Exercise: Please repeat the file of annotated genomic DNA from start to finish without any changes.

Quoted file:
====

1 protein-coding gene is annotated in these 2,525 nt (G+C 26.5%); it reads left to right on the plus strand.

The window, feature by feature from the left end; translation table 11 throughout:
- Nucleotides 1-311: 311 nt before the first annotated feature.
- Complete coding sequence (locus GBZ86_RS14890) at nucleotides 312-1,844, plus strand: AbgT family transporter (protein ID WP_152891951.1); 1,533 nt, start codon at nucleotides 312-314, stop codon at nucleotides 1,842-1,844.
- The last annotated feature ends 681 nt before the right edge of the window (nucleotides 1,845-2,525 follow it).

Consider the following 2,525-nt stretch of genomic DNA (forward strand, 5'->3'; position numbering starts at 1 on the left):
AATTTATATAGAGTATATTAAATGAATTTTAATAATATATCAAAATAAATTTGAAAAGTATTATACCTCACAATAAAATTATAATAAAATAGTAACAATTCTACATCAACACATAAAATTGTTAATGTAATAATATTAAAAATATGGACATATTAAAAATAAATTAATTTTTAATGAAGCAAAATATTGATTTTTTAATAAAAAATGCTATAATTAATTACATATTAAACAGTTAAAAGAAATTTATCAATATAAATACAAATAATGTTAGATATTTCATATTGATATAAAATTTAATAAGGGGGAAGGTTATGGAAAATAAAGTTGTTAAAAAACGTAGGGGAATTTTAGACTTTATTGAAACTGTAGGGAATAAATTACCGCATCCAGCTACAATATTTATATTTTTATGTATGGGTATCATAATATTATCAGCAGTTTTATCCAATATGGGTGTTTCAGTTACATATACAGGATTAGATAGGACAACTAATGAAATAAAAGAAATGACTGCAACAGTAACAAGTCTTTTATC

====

1 protein-coding gene is annotated in these 2,525 nt (G+C 26.5%); it reads left to right on the plus strand.

The window, feature by feature from the left end; translation table 11 throughout:
- Nucleotides 1-311: 311 nt before the first annotated feature.
- Complete coding sequence (locus GBZ86_RS14890) at nucleotides 312-1,844, plus strand: AbgT family transporter (protein ID WP_152891951.1); 1,533 nt, start codon at nucleotides 312-314, stop codon at nucleotides 1,842-1,844.
- The last annotated feature ends 681 nt before the right edge of the window (nucleotides 1,845-2,525 follow it).

Consider the following 2,525-nt stretch of genomic DNA (forward strand, 5'->3'; position numbering starts at 1 on the left):
AATTTATATAGAGTATATTAAATGAATTTTAATAATATATCAAAATAAATTTGAAAAGTATTATACCTCACAATAAAATTATAATAAAATAGTAACAATTCTACATCAACACATAAAATTGTTAATGTAATAATATTAAAAATATGGACATATTAAAAATAAATTAATTTTTAATGAAGCAAAATATTGATTTTTTAATAAAAAATGCTATAATTAATTACATATTAAACAGTTAAAAGAAATTTATCAATATAAATACAAATAATGTTAGATATTTCATATTGATATAAAATTTAATAAGGGGGAAGGTTATGGAAAATAAAGTTGTTAAAAAACGTAGGGGAATTTTAGACTTTATTGAAACTGTAGGGAATAAATTACCGCATCCAGCTACAATATTTATATTTTTATGTATGGGTATCATAATATTATCAGCAGTTTTATCCAATATGGGTGTTTCAGTTACATATACAGGATTAGATAGGACAACTAATGAAATAAAAGAAATGACTGCAACAGTAACAAGTCTTTTATC